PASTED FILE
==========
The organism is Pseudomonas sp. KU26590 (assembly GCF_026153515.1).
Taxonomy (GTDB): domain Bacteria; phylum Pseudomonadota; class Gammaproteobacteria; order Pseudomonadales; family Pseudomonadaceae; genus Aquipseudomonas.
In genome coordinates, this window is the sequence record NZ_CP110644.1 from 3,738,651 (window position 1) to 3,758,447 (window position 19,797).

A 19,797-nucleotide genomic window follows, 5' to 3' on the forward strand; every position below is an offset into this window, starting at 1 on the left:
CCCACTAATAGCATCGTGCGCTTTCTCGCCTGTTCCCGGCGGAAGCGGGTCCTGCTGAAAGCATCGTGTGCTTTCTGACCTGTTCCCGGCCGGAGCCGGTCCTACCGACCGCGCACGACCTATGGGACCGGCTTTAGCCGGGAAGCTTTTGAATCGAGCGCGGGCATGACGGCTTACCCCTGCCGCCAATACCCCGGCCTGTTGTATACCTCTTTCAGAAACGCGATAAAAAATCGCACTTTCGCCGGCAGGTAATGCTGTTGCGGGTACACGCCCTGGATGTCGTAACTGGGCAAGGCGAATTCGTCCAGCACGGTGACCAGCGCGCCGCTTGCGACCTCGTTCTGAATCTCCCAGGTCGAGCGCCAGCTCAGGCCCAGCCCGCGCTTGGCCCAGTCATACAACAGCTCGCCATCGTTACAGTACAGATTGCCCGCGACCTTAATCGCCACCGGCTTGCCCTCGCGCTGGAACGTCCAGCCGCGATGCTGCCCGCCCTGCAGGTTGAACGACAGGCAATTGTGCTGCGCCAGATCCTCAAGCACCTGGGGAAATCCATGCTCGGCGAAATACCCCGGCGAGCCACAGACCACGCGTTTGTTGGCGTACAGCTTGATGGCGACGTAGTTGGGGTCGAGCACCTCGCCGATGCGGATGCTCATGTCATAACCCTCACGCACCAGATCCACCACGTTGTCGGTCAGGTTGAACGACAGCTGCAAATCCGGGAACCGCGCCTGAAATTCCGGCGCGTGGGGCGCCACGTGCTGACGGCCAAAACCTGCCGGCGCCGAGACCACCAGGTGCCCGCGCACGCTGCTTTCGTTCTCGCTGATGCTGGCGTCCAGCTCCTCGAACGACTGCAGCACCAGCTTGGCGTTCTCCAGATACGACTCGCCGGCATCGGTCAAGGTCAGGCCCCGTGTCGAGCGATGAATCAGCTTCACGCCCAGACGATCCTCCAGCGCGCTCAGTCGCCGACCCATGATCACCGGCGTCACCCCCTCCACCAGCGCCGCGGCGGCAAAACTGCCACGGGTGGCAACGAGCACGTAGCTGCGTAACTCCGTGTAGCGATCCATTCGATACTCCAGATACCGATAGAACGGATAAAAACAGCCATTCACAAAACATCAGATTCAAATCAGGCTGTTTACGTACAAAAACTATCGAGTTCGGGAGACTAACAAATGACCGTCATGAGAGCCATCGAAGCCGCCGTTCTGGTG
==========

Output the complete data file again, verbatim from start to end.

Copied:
The organism is Pseudomonas sp. KU26590 (assembly GCF_026153515.1).
Taxonomy (GTDB): domain Bacteria; phylum Pseudomonadota; class Gammaproteobacteria; order Pseudomonadales; family Pseudomonadaceae; genus Aquipseudomonas.
In genome coordinates, this window is the sequence record NZ_CP110644.1 from 3,738,651 (window position 1) to 3,758,447 (window position 19,797).

A 19,797-nucleotide genomic window follows, 5' to 3' on the forward strand; every position below is an offset into this window, starting at 1 on the left:
CCCACTAATAGCATCGTGCGCTTTCTCGCCTGTTCCCGGCGGAAGCGGGTCCTGCTGAAAGCATCGTGTGCTTTCTGACCTGTTCCCGGCCGGAGCCGGTCCTACCGACCGCGCACGACCTATGGGACCGGCTTTAGCCGGGAAGCTTTTGAATCGAGCGCGGGCATGACGGCTTACCCCTGCCGCCAATACCCCGGCCTGTTGTATACCTCTTTCAGAAACGCGATAAAAAATCGCACTTTCGCCGGCAGGTAATGCTGTTGCGGGTACACGCCCTGGATGTCGTAACTGGGCAAGGCGAATTCGTCCAGCACGGTGACCAGCGCGCCGCTTGCGACCTCGTTCTGAATCTCCCAGGTCGAGCGCCAGCTCAGGCCCAGCCCGCGCTTGGCCCAGTCATACAACAGCTCGCCATCGTTACAGTACAGATTGCCCGCGACCTTAATCGCCACCGGCTTGCCCTCGCGCTGGAACGTCCAGCCGCGATGCTGCCCGCCCTGCAGGTTGAACGACAGGCAATTGTGCTGCGCCAGATCCTCAAGCACCTGGGGAAATCCATGCTCGGCGAAATACCCCGGCGAGCCACAGACCACGCGTTTGTTGGCGTACAGCTTGATGGCGACGTAGTTGGGGTCGAGCACCTCGCCGATGCGGATGCTCATGTCATAACCCTCACGCACCAGATCCACCACGTTGTCGGTCAGGTTGAACGACAGCTGCAAATCCGGGAACCGCGCCTGAAATTCCGGCGCGTGGGGCGCCACGTGCTGACGGCCAAAACCTGCCGGCGCCGAGACCACCAGGTGCCCGCGCACGCTGCTTTCGTTCTCGCTGATGCTGGCGTCCAGCTCCTCGAACGACTGCAGCACCAGCTTGGCGTTCTCCAGATACGACTCGCCGGCATCGGTCAAGGTCAGGCCCCGTGTCGAGCGATGAATCAGCTTCACGCCCAGACGATCCTCCAGCGCGCTCAGTCGCCGACCCATGATCACCGGCGTCACCCCCTCCACCAGCGCCGCGGCGGCAAAACTGCCACGGGTGGCAACGAGCACGTAGCTGCGTAACTCCGTGTAGCGATCCATTCGATACTCCAGATACCGATAGAACGGATAAAAACAGCCATTCACAAAACATCAGATTCAAATCAGGCTGTTTACGTACAAAAACTATCGAGTTCGGGAGACTAACAAATGACCGTCATGAGAGCCATCGAAGCCGCCGTTCTGGTG